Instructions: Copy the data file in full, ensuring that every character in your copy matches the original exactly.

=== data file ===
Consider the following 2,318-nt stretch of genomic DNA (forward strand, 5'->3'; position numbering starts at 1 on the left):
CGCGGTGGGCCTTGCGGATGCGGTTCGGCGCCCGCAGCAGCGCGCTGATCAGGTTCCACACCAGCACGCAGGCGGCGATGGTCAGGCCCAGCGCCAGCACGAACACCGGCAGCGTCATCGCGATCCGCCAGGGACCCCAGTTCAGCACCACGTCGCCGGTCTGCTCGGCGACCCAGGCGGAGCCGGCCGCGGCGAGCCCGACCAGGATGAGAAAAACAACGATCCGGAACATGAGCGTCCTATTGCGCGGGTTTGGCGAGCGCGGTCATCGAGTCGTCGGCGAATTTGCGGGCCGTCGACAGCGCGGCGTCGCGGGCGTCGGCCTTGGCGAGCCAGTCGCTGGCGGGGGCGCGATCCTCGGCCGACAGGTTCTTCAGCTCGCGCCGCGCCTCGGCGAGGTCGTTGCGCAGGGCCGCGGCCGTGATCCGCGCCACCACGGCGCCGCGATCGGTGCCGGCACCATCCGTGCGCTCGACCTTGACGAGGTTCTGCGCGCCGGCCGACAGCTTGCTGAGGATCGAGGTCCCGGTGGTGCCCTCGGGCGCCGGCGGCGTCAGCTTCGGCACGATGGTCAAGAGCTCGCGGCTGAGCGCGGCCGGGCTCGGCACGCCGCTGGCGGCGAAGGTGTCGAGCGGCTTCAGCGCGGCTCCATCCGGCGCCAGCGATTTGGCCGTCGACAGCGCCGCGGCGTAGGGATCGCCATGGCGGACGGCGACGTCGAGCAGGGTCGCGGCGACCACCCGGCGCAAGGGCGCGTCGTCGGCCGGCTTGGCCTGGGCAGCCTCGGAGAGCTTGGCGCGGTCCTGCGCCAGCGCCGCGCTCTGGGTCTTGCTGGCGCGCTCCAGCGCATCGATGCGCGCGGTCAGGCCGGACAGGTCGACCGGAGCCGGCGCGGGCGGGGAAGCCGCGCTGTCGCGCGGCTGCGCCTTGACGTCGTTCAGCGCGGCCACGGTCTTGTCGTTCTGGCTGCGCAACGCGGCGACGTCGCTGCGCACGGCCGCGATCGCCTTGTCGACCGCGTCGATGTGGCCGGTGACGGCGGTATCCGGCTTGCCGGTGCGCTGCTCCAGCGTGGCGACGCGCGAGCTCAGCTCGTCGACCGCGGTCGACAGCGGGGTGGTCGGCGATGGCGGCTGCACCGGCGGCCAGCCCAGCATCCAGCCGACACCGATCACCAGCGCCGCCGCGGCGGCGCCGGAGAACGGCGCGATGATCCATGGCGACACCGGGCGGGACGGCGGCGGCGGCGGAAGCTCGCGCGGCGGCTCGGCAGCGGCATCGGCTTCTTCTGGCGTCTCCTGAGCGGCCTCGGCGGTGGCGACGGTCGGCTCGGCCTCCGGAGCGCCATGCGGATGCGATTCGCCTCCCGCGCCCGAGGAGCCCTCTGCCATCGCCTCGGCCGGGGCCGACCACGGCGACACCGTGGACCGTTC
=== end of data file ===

Consider the following 2,318-nt stretch of genomic DNA (forward strand, 5'->3'; position numbering starts at 1 on the left):
CGCGGTGGGCCTTGCGGATGCGGTTCGGCGCCCGCAGCAGCGCGCTGATCAGGTTCCACACCAGCACGCAGGCGGCGATGGTCAGGCCCAGCGCCAGCACGAACACCGGCAGCGTCATCGCGATCCGCCAGGGACCCCAGTTCAGCACCACGTCGCCGGTCTGCTCGGCGACCCAGGCGGAGCCGGCCGCGGCGAGCCCGACCAGGATGAGAAAAACAACGATCCGGAACATGAGCGTCCTATTGCGCGGGTTTGGCGAGCGCGGTCATCGAGTCGTCGGCGAATTTGCGGGCCGTCGACAGCGCGGCGTCGCGGGCGTCGGCCTTGGCGAGCCAGTCGCTGGCGGGGGCGCGATCCTCGGCCGACAGGTTCTTCAGCTCGCGCCGCGCCTCGGCGAGGTCGTTGCGCAGGGCCGCGGCCGTGATCCGCGCCACCACGGCGCCGCGATCGGTGCCGGCACCATCCGTGCGCTCGACCTTGACGAGGTTCTGCGCGCCGGCCGACAGCTTGCTGAGGATCGAGGTCCCGGTGGTGCCCTCGGGCGCCGGCGGCGTCAGCTTCGGCACGATGGTCAAGAGCTCGCGGCTGAGCGCGGCCGGGCTCGGCACGCCGCTGGCGGCGAAGGTGTCGAGCGGCTTCAGCGCGGCTCCATCCGGCGCCAGCGATTTGGCCGTCGACAGCGCCGCGGCGTAGGGATCGCCATGGCGGACGGCGACGTCGAGCAGGGTCGCGGCGACCACCCGGCGCAAGGGCGCGTCGTCGGCCGGCTTGGCCTGGGCAGCCTCGGAGAGCTTGGCGCGGTCCTGCGCCAGCGCCGCGCTCTGGGTCTTGCTGGCGCGCTCCAGCGCATCGATGCGCGCGGTCAGGCCGGACAGGTCGACCGGAGCCGGCGCGGGCGGGGAAGCCGCGCTGTCGCGCGGCTGCGCCTTGACGTCGTTCAGCGCGGCCACGGTCTTGTCGTTCTGGCTGCGCAACGCGGCGACGTCGCTGCGCACGGCCGCGATCGCCTTGTCGACCGCGTCGATGTGGCCGGTGACGGCGGTATCCGGCTTGCCGGTGCGCTGCTCCAGCGTGGCGACGCGCGAGCTCAGCTCGTCGACCGCGGTCGACAGCGGGGTGGTCGGCGATGGCGGCTGCACCGGCGGCCAGCCCAGCATCCAGCCGACACCGATCACCAGCGCCGCCGCGGCGGCGCCGGAGAACGGCGCGATGATCCATGGCGACACCGGGCGGGACGGCGGCGGCGGCGGAAGCTCGCGCGGCGGCTCGGCAGCGGCATCGGCTTCTTCTGGCGTCTCCTGAGCGGCCTCGGCGGTGGCGACGGTCGGCTCGGCCTCCGGAGCGCCATGCGGATGCGATTCGCCTCCCGCGCCCGAGGAGCCCTCTGCCATCGCCTCGGCCGGGGCCGACCACGGCGACACCGTGGACCGTTC